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China’s Latest Port Of Call - Cambodia

China is deepening Cambodia's Ream Port to accommodate larger naval vessels. Concerns have been raised about the project's secrecy and rumors that Cambodian leader Hun Sen signed a secret agreement in 2019 allowing Beijing to build a base at the Ream naval base.

Graphic of Shipping and container ships
Credit: Devin Thorne, C4ADS

Cambodia is a small country located in Southeast Asia on the Indochinese mainland. The country’s coastline stretches for about 275 miles along the Gulf of Thailand, a shallow inlet of the South China Sea. Even though the coastline isn't very long, its strategic location and easy access to the Strait of Malacca make it very valuable.

In recent decades, Cambodia has been in the international news for the despotic rule of Pol Pot, his harboring of North Vietnamese guerrillas, and the Khmer Rouge trials. But recently, the tiny Southeast Asian nation has again caught the world’s attention with a piece of equally disturbing news.

The Cambodian government formally announced plans to "expand" and "renovate" the Ream Naval Base with Beijing’s aid. The Washington Post’s report that the Chinese military would also use a part of the base heightened interest in the venture. The government spokesman denied the report and stated it was a "strong accusation," for the country’s Constitution does not permit the nation to host a foreign military power.

But the details of the renovation and the extent of Beijing’s involvement were not forthcoming, raising concerns in international circles. Between 2013 and 2017, China invested about $5.3 billion in Cambodia. The Cambodian economy is valued at $25.81 billion, making Beijing’s involvement seem significantly high. The two countries have been allies for a long time. More than 75,000 Chinese are permanent residents in the country, and Chinese nationals own and operate power plants and offshore mining companies.

Fears have been voiced that Chinese military personnel in Cambodia could be used to protect Chinese citizens or their investments in the country. The U.S. State Department said that a “military presence at Ream could threaten Cambodia’s autonomy and undermine regional security as well.” America has been conducting navigation exercises in the region to maintain the area as international waters and to thwart Chinese ploys to gain control over one of the busiest shipping routes.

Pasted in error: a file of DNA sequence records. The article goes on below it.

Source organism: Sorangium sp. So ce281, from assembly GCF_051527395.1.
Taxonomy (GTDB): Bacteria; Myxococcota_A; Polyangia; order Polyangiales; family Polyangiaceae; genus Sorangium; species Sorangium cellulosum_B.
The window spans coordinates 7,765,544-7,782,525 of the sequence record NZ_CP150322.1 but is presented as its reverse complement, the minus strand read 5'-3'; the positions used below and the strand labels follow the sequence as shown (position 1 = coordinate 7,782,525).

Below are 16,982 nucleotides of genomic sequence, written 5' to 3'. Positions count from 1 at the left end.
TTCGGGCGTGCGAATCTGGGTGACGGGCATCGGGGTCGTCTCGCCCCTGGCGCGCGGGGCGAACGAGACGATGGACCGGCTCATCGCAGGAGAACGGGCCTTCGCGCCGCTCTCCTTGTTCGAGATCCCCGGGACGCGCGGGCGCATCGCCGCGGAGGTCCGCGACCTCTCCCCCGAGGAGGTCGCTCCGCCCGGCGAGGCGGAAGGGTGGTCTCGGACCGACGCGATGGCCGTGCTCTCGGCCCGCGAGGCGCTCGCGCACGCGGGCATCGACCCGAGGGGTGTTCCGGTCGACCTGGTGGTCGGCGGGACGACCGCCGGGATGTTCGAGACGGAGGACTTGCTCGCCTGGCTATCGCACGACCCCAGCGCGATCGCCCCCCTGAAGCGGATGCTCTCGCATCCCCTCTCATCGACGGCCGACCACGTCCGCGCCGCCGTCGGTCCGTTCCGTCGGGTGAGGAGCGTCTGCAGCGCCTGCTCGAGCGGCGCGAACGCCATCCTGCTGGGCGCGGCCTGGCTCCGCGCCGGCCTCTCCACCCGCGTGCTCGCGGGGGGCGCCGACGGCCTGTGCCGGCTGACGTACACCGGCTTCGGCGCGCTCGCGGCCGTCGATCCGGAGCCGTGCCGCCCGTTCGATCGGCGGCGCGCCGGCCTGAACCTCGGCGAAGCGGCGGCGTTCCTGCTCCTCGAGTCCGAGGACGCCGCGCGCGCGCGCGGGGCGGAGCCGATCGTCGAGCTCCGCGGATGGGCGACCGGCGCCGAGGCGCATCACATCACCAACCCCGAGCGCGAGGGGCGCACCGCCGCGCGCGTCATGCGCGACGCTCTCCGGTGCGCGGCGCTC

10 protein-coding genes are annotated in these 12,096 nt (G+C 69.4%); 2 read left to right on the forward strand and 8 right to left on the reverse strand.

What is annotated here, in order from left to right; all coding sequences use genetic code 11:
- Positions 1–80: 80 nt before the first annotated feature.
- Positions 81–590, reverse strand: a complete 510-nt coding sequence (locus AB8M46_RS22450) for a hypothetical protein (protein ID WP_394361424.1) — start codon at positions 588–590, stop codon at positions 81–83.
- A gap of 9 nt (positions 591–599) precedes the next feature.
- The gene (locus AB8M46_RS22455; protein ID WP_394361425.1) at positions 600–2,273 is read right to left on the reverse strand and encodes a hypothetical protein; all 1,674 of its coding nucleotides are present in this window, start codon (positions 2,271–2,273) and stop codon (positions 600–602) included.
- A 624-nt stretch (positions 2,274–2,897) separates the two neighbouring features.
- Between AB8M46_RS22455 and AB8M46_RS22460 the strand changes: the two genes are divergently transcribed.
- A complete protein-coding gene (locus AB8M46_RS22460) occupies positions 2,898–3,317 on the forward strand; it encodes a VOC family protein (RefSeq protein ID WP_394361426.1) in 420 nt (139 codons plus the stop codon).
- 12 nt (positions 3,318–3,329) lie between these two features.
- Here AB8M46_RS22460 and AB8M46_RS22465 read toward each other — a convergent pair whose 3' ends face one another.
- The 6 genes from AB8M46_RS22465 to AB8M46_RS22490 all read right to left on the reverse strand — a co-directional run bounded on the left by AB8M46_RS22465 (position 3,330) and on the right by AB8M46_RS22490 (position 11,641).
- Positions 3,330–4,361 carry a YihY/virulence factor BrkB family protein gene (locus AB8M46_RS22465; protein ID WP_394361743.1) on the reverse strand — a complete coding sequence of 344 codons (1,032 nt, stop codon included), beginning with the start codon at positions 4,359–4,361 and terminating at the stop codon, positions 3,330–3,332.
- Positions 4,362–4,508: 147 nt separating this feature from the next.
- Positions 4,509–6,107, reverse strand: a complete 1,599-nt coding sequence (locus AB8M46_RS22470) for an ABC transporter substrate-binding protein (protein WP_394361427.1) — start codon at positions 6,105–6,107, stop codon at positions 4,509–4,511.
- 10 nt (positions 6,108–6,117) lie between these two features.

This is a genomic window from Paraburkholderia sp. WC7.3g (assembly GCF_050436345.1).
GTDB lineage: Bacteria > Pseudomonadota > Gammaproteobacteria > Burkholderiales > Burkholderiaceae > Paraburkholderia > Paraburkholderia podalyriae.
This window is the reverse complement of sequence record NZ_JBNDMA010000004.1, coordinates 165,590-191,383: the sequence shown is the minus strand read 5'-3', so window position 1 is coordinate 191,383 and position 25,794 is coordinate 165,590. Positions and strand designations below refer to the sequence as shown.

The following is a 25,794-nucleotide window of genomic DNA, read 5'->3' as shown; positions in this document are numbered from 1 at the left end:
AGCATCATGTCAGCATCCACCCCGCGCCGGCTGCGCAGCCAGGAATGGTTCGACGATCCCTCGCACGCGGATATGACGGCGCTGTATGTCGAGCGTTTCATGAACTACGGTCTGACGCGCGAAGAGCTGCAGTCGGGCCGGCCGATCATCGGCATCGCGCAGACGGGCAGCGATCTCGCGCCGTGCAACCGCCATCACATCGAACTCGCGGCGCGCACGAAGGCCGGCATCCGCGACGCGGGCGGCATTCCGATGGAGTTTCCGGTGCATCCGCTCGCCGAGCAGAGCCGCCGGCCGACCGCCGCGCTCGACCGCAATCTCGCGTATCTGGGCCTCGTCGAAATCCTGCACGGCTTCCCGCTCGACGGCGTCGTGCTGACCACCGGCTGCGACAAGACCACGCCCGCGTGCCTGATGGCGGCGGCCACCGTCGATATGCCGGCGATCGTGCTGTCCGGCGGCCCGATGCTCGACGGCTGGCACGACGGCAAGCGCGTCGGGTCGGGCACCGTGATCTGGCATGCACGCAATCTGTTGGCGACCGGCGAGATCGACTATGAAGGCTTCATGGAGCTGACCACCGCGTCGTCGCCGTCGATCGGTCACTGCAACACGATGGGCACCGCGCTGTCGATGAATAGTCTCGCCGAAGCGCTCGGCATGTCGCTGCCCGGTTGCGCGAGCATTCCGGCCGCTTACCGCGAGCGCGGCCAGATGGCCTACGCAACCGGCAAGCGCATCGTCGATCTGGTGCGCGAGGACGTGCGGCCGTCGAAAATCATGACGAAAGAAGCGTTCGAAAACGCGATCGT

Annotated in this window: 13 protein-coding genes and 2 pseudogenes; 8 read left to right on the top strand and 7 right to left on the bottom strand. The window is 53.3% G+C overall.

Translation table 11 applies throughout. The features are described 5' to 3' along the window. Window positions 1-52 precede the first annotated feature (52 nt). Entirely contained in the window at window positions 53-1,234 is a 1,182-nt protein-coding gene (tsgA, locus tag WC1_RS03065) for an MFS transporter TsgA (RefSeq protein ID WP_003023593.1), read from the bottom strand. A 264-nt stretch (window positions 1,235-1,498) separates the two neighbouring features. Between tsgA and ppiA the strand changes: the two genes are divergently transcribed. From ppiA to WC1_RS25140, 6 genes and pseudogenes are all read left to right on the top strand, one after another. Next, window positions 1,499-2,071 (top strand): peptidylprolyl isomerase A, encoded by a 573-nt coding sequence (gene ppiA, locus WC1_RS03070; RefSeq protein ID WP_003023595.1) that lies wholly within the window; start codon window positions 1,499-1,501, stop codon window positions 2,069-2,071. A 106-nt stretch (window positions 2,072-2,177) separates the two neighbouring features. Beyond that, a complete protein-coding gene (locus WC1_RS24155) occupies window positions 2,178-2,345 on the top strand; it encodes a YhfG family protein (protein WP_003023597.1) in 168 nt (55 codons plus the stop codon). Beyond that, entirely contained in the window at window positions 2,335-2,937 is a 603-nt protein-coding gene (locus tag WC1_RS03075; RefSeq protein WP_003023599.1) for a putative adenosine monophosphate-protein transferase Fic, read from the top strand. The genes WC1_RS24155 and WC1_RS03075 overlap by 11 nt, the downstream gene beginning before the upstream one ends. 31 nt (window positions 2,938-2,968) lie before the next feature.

The Cambodian naval base is located close to the Malacca Strait. Ships pass through here while navigating between the South China Sea and the Indian Ocean. China has made no secret of its plans to dominate and control the South China Sea.

Cambodia's Defence Minister Tea Banh (L) and China's Ambassador to Cambodia Wang Wentian (R) take part in a groundbreaking ceremony at the Ream naval base in Preah Sihanouk province on June 8, 2022. (Photo by Pann Bony/AFP) via Getty Images)
Cambodia's Defense Minister Tea Banh (L) and China's Ambassador to Cambodia Wang Wentian (R) take part in a groundbreaking ceremony at the Ream naval base in Preah Sihanouk province on June 8, 2022. (Photo by Pann Bony/AFP) via Getty Images)

Besides, President Xi Jinping’s plans to raise China to superpower status with his dream project, the Belt and Road Initiative (BRI), also involve a series of ports spread across the world’s busiest shipping routes. The communist regime officially has only one foreign military base—in the African country of Djibouti.

However, Beijing recently signed a security agreement with the Solomon Islands. It has leased the deep-water Hambantota International Port in Sri Lanka for the next 99 years instead of debt repayment. In Pakistan, China is developing the Gwadar Port and linking the Xinjiang province to the facility by road.

Potential Chinese Dual-Use Facilities in Asia

Though taken individually, Chinese joint ventures to develop ports and infrastructure in developing Asian nations may look innocent. Still, it also serves Beijing’s ulterior motive to hem in its biggest competitor and rival on the continent, India.

As long as China’s plans to build the Kra Canal linking the South China Sea to the Indian Ocean remain unrealized, Beijing will continue to look for options to solve the 'Malacca Dilemma.' For now, even a port in the Gulf of Thailand is a step forward for the Beijing navy.

According to reports, China is building a ship-repairing facility at Ream and deepening the port to facilitate the entry of larger naval vessels. The secrecy surrounding the project and speculation that Cambodia’s leader, Hun Sen, has signed a secret agreement in 2019 permitting Beijing to establish a base at Ream naval base will remain a cause for concern.

America’s ties with Phnom Penh have been less than smooth due to the country’s grave human rights violations. Washington had sanctioned the country’s Defense Ministry official for conspiring to “profit from activities involved in the construction and updating of Ream Naval Base facilities.”

For now, Cambodia’s military strength is comparable to that of countries like Ghana, Kyrgyzstan, and Guatemala. Most of its naval capability is made up of patrol crafts. It is evident which country will benefit more from the renovated port – China or Cambodia. But there’s a sense in international circles that Cambodia has jeopardized its autonomy; and that China has tilted the balance a little more in the region.


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